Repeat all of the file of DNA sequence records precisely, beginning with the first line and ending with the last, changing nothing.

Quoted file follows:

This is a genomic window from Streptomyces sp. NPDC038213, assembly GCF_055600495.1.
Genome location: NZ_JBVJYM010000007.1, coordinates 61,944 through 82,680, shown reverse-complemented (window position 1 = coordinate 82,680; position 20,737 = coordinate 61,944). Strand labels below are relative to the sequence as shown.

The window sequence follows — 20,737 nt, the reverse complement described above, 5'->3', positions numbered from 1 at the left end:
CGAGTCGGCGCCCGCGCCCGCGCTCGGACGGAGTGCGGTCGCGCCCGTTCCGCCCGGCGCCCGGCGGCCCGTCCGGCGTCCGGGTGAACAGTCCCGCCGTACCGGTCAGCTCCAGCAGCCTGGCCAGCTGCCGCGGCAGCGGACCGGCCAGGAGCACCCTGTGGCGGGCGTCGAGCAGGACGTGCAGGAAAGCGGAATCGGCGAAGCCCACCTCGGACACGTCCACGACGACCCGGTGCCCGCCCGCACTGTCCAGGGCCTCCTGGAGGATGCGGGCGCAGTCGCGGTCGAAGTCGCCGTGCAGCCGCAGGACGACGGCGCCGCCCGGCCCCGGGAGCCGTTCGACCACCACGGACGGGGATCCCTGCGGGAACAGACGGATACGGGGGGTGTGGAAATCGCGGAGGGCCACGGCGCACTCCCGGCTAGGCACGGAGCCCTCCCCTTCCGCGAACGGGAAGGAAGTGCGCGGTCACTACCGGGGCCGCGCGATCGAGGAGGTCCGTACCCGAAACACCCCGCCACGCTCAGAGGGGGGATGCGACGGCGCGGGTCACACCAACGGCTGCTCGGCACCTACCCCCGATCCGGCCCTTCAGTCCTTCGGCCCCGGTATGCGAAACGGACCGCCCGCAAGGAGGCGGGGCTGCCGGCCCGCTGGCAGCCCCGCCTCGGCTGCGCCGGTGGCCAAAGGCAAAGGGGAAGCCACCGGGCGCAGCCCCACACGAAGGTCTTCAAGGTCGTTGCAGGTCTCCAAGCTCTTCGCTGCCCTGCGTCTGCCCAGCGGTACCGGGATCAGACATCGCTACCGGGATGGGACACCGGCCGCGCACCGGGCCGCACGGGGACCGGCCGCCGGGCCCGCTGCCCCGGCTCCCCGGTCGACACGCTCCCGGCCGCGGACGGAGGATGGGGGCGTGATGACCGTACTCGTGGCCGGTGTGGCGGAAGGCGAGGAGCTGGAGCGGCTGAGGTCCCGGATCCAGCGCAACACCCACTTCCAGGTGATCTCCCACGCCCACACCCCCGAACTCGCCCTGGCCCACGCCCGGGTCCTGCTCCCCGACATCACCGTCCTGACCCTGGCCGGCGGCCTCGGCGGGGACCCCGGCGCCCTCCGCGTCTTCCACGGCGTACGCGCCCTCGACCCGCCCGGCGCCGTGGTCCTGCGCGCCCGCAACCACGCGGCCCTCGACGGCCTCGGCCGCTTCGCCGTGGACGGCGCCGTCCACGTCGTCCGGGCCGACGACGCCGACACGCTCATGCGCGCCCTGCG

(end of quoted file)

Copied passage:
This is a genomic window from Streptomyces sp. NPDC038213, assembly GCF_055600495.1.
Genome location: NZ_JBVJYM010000007.1, coordinates 61,944 through 82,680, shown reverse-complemented (window position 1 = coordinate 82,680; position 20,737 = coordinate 61,944). Strand labels below are relative to the sequence as shown.

The window sequence follows — 20,737 nt, the reverse complement described above, 5'->3', positions numbered from 1 at the left end:
CGAGTCGGCGCCCGCGCCCGCGCTCGGACGGAGTGCGGTCGCGCCCGTTCCGCCCGGCGCCCGGCGGCCCGTCCGGCGTCCGGGTGAACAGTCCCGCCGTACCGGTCAGCTCCAGCAGCCTGGCCAGCTGCCGCGGCAGCGGACCGGCCAGGAGCACCCTGTGGCGGGCGTCGAGCAGGACGTGCAGGAAAGCGGAATCGGCGAAGCCCACCTCGGACACGTCCACGACGACCCGGTGCCCGCCCGCACTGTCCAGGGCCTCCTGGAGGATGCGGGCGCAGTCGCGGTCGAAGTCGCCGTGCAGCCGCAGGACGACGGCGCCGCCCGGCCCCGGGAGCCGTTCGACCACCACGGACGGGGATCCCTGCGGGAACAGACGGATACGGGGGGTGTGGAAATCGCGGAGGGCCACGGCGCACTCCCGGCTAGGCACGGAGCCCTCCCCTTCCGCGAACGGGAAGGAAGTGCGCGGTCACTACCGGGGCCGCGCGATCGAGGAGGTCCGTACCCGAAACACCCCGCCACGCTCAGAGGGGGGATGCGACGGCGCGGGTCACACCAACGGCTGCTCGGCACCTACCCCCGATCCGGCCCTTCAGTCCTTCGGCCCCGGTATGCGAAACGGACCGCCCGCAAGGAGGCGGGGCTGCCGGCCCGCTGGCAGCCCCGCCTCGGCTGCGCCGGTGGCCAAAGGCAAAGGGGAAGCCACCGGGCGCAGCCCCACACGAAGGTCTTCAAGGTCGTTGCAGGTCTCCAAGCTCTTCGCTGCCCTGCGTCTGCCCAGCGGTACCGGGATCAGACATCGCTACCGGGATGGGACACCGGCCGCGCACCGGGCCGCACGGGGACCGGCCGCCGGGCCCGCTGCCCCGGCTCCCCGGTCGACACGCTCCCGGCCGCGGACGGAGGATGGGGGCGTGATGACCGTACTCGTGGCCGGTGTGGCGGAAGGCGAGGAGCTGGAGCGGCTGAGGTCCCGGATCCAGCGCAACACCCACTTCCAGGTGATCTCCCACGCCCACACCCCCGAACTCGCCCTGGCCCACGCCCGGGTCCTGCTCCCCGACATCACCGTCCTGACCCTGGCCGGCGGCCTCGGCGGGGACCCCGGCGCCCTCCGCGTCTTCCACGGCGTACGCGCCCTCGACCCGCCCGGCGCCGTGGTCCTGCGCGCCCGCAACCACGCGGCCCTCGACGGCCTCGGCCGCTTCGCCGTGGACGGCGCCGTCCACGTCGTCCGGGCCGACGACGCCGACACGCTCATGCGCGCCCTGCG